ONE MORE DAY until the games are for reals (Season Opener Thursday 12 PT/3 ET)
carry on. I will be putting up a GDT in time for the season opener on April 5th. This discussion thread will run its course to 1000 posts though, whether that happens the day before opening day or 3 weeks after.
As for wallpapers and avatars and whatnot, we'll cross that bridge when we come to it.
"Do you know what "nemesis" means? A righteous infliction of retribution manifested by an appropriate agent."
Sorry, I am not taking signature requests at this time.
Making your preseason picks for minor league player of the year honors has a bit more complexity than big league awards. The biggest issue, of course, is playing time. Tampa Bay Rays lefty Matt Moore, Washington Nationals outfielder Bryce Harper and Los Angeles Angels outfielder Mike Trout are universally seen as the top three prospects in baseball, but none of them are good picks for 2012 honors. Moore will open the year in the big leagues, with Harper and Trout likely following suit. In fact, those three showed up on last year's version of this list.
When searching for minor league POY, you need a player who will spend the entire year away from the majors -- and in an environment that is conducive to putting up numbers -- or with an assignment in which the player can impress for other reasons. Here are my top 10 preseason candidates for the unofficial minor league POY.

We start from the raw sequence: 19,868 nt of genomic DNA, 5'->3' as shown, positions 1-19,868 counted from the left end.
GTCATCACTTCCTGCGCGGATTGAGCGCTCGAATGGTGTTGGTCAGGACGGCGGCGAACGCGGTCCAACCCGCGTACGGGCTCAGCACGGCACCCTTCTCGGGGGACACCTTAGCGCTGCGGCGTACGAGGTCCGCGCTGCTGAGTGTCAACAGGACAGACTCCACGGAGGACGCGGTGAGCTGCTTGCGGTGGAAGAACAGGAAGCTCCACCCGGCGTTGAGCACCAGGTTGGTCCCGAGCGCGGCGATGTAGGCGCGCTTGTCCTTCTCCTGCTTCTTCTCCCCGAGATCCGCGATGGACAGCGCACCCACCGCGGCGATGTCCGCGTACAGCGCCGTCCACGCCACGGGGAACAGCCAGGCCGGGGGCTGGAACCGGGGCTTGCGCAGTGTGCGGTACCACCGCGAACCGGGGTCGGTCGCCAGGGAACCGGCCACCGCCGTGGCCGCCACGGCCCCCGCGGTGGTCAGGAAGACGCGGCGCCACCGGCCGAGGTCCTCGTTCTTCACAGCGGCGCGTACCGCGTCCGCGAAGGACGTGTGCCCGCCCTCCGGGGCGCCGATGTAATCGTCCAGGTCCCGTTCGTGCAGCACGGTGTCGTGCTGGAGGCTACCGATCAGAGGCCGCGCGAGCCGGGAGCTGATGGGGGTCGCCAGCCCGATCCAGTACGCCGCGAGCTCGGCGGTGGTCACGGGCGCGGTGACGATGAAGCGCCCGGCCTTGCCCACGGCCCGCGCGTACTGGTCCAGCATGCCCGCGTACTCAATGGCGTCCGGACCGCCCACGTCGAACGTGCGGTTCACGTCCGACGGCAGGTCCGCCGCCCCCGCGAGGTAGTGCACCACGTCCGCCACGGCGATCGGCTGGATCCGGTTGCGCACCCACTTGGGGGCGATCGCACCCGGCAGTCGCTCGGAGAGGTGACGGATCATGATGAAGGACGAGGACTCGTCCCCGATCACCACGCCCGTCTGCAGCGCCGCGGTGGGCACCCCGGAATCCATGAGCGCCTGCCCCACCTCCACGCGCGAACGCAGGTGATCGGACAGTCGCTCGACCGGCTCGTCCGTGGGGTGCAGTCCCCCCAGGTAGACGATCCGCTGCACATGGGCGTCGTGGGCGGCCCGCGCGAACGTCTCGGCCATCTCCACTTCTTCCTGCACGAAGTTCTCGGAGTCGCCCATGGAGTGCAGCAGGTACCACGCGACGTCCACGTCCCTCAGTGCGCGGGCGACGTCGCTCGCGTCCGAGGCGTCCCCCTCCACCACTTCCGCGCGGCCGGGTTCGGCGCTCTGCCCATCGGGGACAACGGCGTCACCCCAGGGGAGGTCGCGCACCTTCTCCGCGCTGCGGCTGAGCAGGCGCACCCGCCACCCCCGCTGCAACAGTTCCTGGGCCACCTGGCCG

Travis d'Arnaud, C, Toronto Blue Jays
With Jesus Montero, a catcher in name only, now a big leaguer, d'Arnaud will begin the 2012 season as the best catching prospect in the game. After winning Eastern League MVP honors last season with a .311/.371/.542 line, he's moving to Triple-A Las Vegas, where the ball flies out of the park. Two years ago, J.P. Arencibia hit 32 home runs and slugged .626 in 104 games in Vegas before being called up to Toronto, and one wonders if d'Arnaud can force some difficult decisions with a similar performance.
For those wondering who Tepera is, he was drafted by the Jays in the 19th round of the draft in '09. He was 23 years old last year when he played out the year in A+ ball with Dunedin, posting a 11-6 W/L record and 4.43 ERA in 146.1 IP.
Neither John Farrell nor general manager Alex Anthopoulos would spit out the names of the final five on Wednesday, but a reading of the tea leaves suggests it’s all but a done deal.
When the Jays head north on April 3 following their final spring training game, they will likely sport a rotation that consists of Ricky Romeo, Brandon Morrow, Brett Cecil, Henderson Alvarez and Kyle Drabek.
No big surprises there.
The odd men out will be Dustin McGowan, who will likely go on the disabled list due to his bout of plantar fasciitis and lefty Aaron Laffey, who will open the season at triple-A Las Vegas.
I can see it happening like something out of pro wrestling. The Jays are losing and Farrell looks defeated and despondent watching from the bench. Then all of a sudden the Rogers Center lights go out, and the music starts up. Then in a blast of pyro, Cito emerges from the tunnel. Cue Buck in the broadcast booth:
Lawrie is at the plate and he looks back to see Cito. Cito points and nods, and with that, Lawrie turns back to the game and knocks the next pitch out into the topmost glass of Windows Restaurant. Jays win. Everyone goes nuts...
I have no idea what possessed me to think up all of that. I haven't even watched wrestling in like 10-15 years.